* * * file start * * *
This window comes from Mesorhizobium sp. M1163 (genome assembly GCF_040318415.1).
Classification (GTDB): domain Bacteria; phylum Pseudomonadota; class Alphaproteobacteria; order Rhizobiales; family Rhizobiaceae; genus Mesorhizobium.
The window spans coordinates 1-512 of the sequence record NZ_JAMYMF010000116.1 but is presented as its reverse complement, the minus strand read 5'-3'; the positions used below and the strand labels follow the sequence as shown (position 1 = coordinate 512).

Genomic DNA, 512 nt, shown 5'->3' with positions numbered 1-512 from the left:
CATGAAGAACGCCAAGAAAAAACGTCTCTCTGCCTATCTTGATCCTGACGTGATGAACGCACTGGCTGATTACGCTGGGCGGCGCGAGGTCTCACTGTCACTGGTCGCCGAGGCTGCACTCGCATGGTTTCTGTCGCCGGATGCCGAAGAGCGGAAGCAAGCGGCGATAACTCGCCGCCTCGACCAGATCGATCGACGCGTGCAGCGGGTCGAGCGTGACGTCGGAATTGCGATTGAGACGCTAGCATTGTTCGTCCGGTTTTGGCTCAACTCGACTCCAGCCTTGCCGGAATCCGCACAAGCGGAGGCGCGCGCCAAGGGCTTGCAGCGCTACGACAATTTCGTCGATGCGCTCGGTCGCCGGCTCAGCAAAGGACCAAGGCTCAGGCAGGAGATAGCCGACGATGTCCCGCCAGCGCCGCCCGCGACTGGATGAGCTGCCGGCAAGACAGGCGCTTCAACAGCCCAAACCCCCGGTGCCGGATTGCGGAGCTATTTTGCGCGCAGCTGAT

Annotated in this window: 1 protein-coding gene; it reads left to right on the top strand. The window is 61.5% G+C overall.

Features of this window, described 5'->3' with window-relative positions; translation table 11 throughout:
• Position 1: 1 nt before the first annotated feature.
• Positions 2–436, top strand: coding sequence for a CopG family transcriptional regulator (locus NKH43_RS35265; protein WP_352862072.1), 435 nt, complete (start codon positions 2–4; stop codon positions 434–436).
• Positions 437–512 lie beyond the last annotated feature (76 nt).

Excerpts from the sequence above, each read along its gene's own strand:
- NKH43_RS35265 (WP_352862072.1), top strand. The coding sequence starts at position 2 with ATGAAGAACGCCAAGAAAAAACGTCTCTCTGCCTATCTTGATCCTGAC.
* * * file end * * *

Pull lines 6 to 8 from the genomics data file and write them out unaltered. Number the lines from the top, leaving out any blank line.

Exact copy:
Annotated in this window: 1 protein-coding gene; it reads left to right on the top strand. The window is 61.5% G+C overall.

Features of this window, described 5'->3' with window-relative positions; translation table 11 throughout:
• Position 1: 1 nt before the first annotated feature.